HOPE Farm is a leadership program guiding at-risk boys to become Christ-centered men of integrity.
Here at HOPE Farm, we measure success in demonstrable behavioral change. HOPE Farm works directly with parents and teachers to create accountability and a “life plan” for each boy. The plan is charted through specialized behavioral accountability folders and regular communication among each educator, HOPE Farm Staff member and caregiver in the life of the child.
Approximately 140,000 children in Tarrant County do not live with their father (Tarrant County Public Health, 2004). Female-headed households are twice as likely as male-headed households to be in poverty and over five times as likely as married couple households (Tarrant County Public Health, 2004).
Fatherless children are at greater risk of drug and alcohol abuse, mental illness, suicide, poor educational performance, teen pregnancy, and criminality. (U.S. Department of Health and Human Services, National Center for Health Statistics, Survey on Child Health, Washington, DC, 1993)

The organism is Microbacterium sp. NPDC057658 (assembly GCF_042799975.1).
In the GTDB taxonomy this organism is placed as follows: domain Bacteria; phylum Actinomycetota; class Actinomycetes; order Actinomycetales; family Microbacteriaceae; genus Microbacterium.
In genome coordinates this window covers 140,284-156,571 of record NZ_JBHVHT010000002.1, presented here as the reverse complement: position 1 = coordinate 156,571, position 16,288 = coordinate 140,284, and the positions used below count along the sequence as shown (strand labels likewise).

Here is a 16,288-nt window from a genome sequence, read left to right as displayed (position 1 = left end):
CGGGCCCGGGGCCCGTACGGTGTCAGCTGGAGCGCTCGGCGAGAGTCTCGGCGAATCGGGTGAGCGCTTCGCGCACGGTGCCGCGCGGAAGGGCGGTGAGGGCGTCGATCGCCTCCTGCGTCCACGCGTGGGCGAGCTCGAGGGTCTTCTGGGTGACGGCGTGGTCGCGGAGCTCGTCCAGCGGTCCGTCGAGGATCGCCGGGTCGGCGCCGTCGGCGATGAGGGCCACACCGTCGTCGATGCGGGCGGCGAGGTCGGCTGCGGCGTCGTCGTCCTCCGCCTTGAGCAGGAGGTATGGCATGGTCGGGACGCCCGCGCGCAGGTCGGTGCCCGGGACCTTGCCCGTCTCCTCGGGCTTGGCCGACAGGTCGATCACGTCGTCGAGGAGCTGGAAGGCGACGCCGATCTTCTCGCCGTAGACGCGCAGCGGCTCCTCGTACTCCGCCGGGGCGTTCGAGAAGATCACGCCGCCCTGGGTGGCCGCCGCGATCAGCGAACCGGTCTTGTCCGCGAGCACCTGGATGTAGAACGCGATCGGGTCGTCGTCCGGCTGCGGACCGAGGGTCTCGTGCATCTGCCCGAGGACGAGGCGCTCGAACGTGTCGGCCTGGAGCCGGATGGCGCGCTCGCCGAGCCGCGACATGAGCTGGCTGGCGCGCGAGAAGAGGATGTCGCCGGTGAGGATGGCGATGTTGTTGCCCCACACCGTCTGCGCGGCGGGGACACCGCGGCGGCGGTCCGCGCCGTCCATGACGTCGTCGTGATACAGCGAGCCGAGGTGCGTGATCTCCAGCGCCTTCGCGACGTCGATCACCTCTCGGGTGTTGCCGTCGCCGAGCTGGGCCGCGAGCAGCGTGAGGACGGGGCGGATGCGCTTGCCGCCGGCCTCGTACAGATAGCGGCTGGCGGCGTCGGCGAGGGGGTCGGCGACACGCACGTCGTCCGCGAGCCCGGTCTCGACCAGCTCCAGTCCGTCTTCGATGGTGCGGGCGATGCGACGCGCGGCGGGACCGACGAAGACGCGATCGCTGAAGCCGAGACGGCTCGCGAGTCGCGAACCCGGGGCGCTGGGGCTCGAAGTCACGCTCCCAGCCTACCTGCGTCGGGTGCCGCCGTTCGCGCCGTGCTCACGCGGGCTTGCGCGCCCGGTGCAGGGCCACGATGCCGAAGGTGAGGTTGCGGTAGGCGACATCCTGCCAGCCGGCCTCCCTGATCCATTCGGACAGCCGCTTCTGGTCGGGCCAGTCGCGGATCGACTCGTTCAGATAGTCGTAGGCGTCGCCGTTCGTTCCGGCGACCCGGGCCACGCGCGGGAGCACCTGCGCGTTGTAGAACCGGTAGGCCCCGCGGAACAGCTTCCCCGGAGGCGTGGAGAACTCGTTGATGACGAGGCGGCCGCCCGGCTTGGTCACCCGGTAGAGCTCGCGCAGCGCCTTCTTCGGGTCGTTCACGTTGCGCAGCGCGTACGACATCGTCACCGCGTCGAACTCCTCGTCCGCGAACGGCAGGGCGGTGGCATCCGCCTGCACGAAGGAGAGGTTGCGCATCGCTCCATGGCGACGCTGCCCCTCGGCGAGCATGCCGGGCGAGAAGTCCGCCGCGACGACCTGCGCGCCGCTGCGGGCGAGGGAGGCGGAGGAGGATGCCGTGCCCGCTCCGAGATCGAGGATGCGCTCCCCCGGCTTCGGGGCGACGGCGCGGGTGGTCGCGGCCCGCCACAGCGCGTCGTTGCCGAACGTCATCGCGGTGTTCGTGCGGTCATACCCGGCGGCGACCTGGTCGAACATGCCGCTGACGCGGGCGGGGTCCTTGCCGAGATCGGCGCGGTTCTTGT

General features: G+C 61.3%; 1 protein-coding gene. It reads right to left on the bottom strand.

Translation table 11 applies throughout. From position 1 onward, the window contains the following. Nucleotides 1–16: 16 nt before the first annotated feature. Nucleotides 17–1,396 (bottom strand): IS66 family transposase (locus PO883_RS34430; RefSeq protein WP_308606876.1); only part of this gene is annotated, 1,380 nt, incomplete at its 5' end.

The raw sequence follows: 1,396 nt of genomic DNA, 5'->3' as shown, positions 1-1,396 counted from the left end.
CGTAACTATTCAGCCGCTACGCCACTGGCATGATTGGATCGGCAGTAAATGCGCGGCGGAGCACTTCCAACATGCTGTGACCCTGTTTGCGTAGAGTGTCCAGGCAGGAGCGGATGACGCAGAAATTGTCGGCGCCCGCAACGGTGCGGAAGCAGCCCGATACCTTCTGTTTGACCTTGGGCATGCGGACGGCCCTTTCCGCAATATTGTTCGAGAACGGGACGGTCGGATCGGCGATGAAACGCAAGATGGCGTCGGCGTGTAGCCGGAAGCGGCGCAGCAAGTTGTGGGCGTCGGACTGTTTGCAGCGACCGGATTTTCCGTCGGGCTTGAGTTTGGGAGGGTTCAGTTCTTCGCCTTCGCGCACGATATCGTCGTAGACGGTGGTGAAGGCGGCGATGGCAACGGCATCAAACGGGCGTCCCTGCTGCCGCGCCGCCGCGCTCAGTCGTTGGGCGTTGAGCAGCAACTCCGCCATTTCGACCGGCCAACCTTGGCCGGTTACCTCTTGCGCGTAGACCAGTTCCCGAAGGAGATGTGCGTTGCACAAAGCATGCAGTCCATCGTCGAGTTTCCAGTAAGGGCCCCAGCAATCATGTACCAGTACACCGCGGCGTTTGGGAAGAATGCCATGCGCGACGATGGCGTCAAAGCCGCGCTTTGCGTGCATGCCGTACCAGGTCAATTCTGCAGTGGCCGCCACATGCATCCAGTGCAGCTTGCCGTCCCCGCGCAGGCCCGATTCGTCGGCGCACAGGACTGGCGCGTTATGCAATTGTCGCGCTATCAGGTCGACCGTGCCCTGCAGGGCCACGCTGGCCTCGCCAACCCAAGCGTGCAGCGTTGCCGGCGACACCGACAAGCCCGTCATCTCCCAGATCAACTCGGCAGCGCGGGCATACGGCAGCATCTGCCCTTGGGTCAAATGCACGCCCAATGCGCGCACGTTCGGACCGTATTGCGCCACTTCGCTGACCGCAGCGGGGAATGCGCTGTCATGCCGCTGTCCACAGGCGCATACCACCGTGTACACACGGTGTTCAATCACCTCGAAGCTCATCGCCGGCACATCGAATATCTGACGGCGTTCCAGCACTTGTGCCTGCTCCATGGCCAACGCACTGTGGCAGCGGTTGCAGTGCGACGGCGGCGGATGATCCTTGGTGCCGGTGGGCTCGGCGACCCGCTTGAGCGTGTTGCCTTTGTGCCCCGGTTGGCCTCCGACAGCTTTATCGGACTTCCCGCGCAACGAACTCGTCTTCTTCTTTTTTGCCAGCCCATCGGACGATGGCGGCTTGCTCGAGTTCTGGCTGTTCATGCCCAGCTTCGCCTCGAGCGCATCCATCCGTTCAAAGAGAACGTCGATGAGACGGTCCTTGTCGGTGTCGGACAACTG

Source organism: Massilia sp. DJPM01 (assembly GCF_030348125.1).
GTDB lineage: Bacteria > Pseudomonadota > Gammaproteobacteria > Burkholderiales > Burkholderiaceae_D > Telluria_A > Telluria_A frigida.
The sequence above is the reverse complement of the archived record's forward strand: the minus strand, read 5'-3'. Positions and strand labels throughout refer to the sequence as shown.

“The economic consequences of a [father’s] absence are often accompanied by psychological consequences, which include higher-than-average levels of youth suicide, low intellectual and education performance, and higher-than-average rates.”
HOPE Farm mentors boys from single-parent homes who lack a positive male influence in their lives. The youth enter the program between the ages of 5 and 7 and the program is designed to nurture them through high school.
HOPE Farm currently has almost 60 boys enrolled on two campuses. The bulk of our 18 employees are program-oriented and spend their time teaching, coaching, and mentoring HOPE Farm boys and their families.